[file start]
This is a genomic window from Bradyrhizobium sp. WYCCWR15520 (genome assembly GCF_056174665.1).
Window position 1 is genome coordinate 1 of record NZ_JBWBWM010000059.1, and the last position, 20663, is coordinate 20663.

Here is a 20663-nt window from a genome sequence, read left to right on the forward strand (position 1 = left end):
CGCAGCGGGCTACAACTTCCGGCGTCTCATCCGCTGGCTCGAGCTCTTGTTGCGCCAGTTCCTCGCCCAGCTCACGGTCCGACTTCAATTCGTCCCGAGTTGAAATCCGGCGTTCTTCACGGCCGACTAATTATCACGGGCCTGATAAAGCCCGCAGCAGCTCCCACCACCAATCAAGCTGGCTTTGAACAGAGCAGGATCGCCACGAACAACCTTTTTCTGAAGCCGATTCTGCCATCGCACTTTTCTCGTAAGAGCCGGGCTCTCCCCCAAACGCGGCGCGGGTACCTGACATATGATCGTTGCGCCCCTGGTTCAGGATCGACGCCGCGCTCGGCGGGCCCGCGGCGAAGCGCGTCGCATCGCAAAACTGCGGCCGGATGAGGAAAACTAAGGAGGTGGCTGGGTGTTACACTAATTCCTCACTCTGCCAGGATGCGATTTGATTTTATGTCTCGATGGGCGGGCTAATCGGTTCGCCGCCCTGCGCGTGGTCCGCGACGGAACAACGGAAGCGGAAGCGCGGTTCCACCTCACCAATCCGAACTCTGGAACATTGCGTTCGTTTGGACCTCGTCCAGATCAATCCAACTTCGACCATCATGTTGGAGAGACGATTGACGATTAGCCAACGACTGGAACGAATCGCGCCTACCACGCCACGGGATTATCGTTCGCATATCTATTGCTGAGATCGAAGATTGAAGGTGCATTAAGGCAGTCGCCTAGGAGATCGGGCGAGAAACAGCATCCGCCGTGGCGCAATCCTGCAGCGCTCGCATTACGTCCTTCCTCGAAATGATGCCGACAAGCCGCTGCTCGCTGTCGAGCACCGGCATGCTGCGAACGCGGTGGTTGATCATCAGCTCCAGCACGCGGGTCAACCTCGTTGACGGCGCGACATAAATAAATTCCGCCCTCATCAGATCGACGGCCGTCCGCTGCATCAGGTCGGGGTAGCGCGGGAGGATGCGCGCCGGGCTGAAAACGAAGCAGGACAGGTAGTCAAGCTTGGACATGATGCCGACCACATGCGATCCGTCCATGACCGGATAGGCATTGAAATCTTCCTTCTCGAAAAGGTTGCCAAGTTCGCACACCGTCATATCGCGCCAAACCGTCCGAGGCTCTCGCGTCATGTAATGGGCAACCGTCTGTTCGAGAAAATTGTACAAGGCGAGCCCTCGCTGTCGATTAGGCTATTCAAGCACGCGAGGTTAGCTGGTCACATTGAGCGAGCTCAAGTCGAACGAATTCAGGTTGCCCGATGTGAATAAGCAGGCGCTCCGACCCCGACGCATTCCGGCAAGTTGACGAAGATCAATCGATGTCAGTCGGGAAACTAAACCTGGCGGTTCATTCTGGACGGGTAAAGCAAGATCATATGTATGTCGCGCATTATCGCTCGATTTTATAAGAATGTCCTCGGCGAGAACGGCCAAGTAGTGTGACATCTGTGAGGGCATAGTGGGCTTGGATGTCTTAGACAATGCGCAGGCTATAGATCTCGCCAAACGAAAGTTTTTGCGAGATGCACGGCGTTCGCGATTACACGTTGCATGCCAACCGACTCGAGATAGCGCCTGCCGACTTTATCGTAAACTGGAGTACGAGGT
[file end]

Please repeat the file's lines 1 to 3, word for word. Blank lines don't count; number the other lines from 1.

This is a genomic window from Bradyrhizobium sp. WYCCWR15520 (genome assembly GCF_056174665.1).
Window position 1 is genome coordinate 1 of record NZ_JBWBWM010000059.1, and the last position, 20663, is coordinate 20663.

Here is a 20663-nt window from a genome sequence, read left to right on the forward strand (position 1 = left end):